Parsley Essential Oil-10mls-((Petroselinum sativum/crispum – Umbelliferae)

£ 3.60

4 in stock

Parsley Essential Oil-10mls-((Petroselinum sativum/crispum – Umbelliferae)
This item: Parsley Essential Oil-10mls-((Petroselinum sativum/crispum – Umbelliferae)
£ 3.60
£ 3.60

Description

PARSLEY ESSENTIAL OIL

Description: The oil is extracted from the seeds, roots and leaves. The seeds contain more essential oil than the leaves and roots, but an extraction from the entire plant is the most esteemed. Parsley oil is colourless, or a very pale yellow and it smells more bitter than the fresh plant.

The principal constituents: a.-terpinene) pinene) and a crystalline substance, apiol, with glucoside apiin, myristicine, an oleoresin and palmitic acid.

Apiol was discovered by Jovet and Homelle in 1850) and in 1890, Mourgues wrote a paper about many of the other chemical and physiological constituents of parsley.
Dangers: The physiological action of the oleoresin in parsley has not yet been fully researched, but the indications are that it acts as a distinct stimulus on the nerve centres of the brain and spine. In large quantities this can produce the opposite effect to that desired, and can be dangerous. Symptoms can be sudden low blood pressure, giddiness, deafness and slowing of the pulse. Apiol and myristicine have been implicated in miscarriage.

ITS USES

In illness
Parsley is mostly used in aromatherapy as a carminative, tonic and diuretic. Although it was used by the ancients to salute and help men, I have found it most useful in helping women. Echoing the findings of researches in the nineteenth and our own centuries, I find the plant a marvellous remedy for women of all ages, not only as a tonic for the nervous system, but for all the female menstrual cycle problems ¬flatulence, water retention, pain, indigestion and all other symptoms around period time. It is the supreme remedy for all of us, and we should eat parsley every day, adding it to salads, sauces and stews although it is better raw than cooked.

Make a tisane of the leaves – a large handful boiled in a litre (1 3/4 pints) mineral water for 2 minutes, then infused for 10 minutes – and drink around the time of a period. This is good for rheumatism, too: drink several times daily for a few days until symptoms have disappeared. With a little honey added, this tisane can also relieve tonsillitis.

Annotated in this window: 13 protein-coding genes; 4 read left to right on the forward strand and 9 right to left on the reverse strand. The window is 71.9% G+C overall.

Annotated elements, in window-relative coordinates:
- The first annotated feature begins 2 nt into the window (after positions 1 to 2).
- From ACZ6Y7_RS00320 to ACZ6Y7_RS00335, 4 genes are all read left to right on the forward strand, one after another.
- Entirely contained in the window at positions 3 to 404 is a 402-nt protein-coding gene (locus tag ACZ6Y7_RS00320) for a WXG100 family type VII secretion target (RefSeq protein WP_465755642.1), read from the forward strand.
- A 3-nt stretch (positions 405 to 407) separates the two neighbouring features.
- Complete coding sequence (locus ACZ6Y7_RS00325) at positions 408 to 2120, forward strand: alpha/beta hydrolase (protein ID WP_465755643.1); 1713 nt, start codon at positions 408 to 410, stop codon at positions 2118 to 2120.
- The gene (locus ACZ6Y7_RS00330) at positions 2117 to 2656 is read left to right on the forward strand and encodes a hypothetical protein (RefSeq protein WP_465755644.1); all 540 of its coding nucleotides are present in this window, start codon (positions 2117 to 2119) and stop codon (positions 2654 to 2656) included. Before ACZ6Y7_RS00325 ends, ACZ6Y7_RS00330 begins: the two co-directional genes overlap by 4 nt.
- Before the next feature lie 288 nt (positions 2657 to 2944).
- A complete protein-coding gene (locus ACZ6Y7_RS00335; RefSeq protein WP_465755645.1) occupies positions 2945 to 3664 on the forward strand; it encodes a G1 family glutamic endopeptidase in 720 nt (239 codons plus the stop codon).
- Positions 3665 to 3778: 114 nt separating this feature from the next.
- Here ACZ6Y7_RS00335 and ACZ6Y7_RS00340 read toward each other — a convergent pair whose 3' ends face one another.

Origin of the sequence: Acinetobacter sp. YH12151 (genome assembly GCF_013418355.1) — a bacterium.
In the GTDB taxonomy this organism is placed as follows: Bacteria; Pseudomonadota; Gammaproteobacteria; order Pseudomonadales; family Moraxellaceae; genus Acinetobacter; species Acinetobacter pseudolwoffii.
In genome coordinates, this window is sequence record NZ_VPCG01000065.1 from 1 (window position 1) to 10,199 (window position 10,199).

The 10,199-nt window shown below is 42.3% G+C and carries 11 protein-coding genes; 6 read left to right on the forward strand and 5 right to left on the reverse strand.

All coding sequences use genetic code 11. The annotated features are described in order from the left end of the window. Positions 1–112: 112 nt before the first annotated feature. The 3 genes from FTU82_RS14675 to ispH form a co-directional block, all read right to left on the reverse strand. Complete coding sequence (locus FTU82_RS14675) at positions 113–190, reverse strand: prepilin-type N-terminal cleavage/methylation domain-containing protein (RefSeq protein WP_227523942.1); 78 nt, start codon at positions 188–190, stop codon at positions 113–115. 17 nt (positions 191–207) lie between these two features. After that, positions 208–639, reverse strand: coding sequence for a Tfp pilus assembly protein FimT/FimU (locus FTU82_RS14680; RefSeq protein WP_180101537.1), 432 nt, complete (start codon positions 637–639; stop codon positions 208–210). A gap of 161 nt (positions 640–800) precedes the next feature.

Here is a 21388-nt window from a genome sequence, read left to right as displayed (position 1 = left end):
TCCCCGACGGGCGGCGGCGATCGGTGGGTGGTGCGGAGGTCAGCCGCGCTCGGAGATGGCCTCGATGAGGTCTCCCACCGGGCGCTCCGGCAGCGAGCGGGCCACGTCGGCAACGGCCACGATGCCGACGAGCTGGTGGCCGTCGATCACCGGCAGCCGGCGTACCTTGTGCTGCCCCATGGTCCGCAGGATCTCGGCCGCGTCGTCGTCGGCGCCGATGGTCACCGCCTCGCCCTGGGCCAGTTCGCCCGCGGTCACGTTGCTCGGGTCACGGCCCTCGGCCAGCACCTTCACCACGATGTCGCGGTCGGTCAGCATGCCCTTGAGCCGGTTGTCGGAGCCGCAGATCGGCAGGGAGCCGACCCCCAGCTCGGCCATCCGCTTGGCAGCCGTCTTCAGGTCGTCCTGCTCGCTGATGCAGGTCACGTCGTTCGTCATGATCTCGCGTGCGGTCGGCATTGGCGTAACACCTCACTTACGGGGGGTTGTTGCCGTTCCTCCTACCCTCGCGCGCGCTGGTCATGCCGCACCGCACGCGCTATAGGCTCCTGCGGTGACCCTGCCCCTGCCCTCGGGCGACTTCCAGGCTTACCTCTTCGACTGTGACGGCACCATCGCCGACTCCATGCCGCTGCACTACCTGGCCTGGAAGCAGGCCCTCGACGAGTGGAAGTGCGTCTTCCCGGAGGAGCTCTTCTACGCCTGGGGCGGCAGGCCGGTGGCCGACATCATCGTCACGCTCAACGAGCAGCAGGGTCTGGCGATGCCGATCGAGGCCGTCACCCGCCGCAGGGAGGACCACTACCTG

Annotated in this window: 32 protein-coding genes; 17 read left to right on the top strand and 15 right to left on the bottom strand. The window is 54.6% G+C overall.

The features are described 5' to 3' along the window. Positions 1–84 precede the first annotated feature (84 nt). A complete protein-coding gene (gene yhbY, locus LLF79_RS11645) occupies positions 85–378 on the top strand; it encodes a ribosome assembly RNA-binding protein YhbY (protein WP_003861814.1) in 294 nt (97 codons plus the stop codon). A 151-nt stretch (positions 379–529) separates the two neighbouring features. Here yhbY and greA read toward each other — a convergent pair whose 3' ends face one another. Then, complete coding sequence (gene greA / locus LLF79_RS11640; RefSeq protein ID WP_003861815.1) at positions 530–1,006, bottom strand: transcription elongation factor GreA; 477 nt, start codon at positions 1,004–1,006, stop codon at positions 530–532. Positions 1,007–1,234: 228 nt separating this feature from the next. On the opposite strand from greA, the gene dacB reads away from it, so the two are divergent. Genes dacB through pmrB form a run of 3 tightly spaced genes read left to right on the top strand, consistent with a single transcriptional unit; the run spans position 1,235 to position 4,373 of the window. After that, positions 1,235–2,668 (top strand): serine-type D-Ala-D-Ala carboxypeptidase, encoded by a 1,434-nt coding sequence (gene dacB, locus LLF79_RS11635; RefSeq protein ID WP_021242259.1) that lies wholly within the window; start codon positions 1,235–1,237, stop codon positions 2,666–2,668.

For dysmenorrhoea, make up an oil to massage into stomach and lower back: 30 ml (2 tbsp) soya oil, 5 drops parsley, 2 drops chamomile and 1 drop tarragon.

For cystitis, mix an oil containing 30 ml (2 tbsp) almond oil, 2 drops wheatgerm, and 15 drops parsley and massage on the tummy, sacrum area and top of the hands. Baths containing parsley oils are good too for PMT and cystitis, and a little fresh juice extracted from parsley leaves should be drunk by sufferers of the latter first thing in the morning.
Fresh parsley juice made from crushed leaves is famed for its ophthalmic value. For conjunctivitis, or tired, sore or irritated eyes, put a little juice into the affected eye(s), four times a day. It will also soothe hay fever eyes. The juice can also help reduce the pain and inflammation of wounds and stings, and speed their healing.

Eating parsley is said to incease the flow of breast milk, and to sweeten the breath after eating garlic.

In beauty
Parsley is very helpful for broken capillaries. Boil three sprigs of fresh parsley in 600 ml (1 pint) water for 2 minutes, then leave to steep for 5 minutes. Add a drop each of rose and calendula oils, and leave to cool. Drip on to a piece of gauze or cotton wool, apply to the face, and relax for a few minutes.
An oil containing parsley oil is helpful, too, strengthening and draining broken capillaries or bruises. Mix together 10 ml (2 tsp) soya oil, 5 ml (1 tsp) wheat germ and 1 drop each of parsley an

(See also psoriasis and varicose veins.)

In cookery

Parsley is the omnipresent garnish on many restaurant dishes, and all too often it is left at the side of the plate. It would probably do more good for us than the main ingredient of the meal, as 25 g (1 oz) parsley contains more iron, for instance, than 100 g (4 oz) liver. Parsley is a rich source of vitamins A, Band C; it also contains calcium, potassium and some copper. So, use and eat parsley in salads, sauces, stuffings, marinades, in herb butters, in vegetable dishes, court bouillons and stocks. It is an essential ingredient of a bouquet garni and the chopped fines herbs in an omlette. It helps digestion of meats, fish, eggs and vegetables.

Other uses
The roots of parsley were once candied, like those of fennel, to store for winter medicinal use. The leaves and stems can be used for a greenish-yellow dye. The oil from the seeds is used as a flavouring for a variety of products, from ice cream to seasonings.

d chamomile. Massage very gently into the affected areas.

 

Additional information

Weight 0.30 kg

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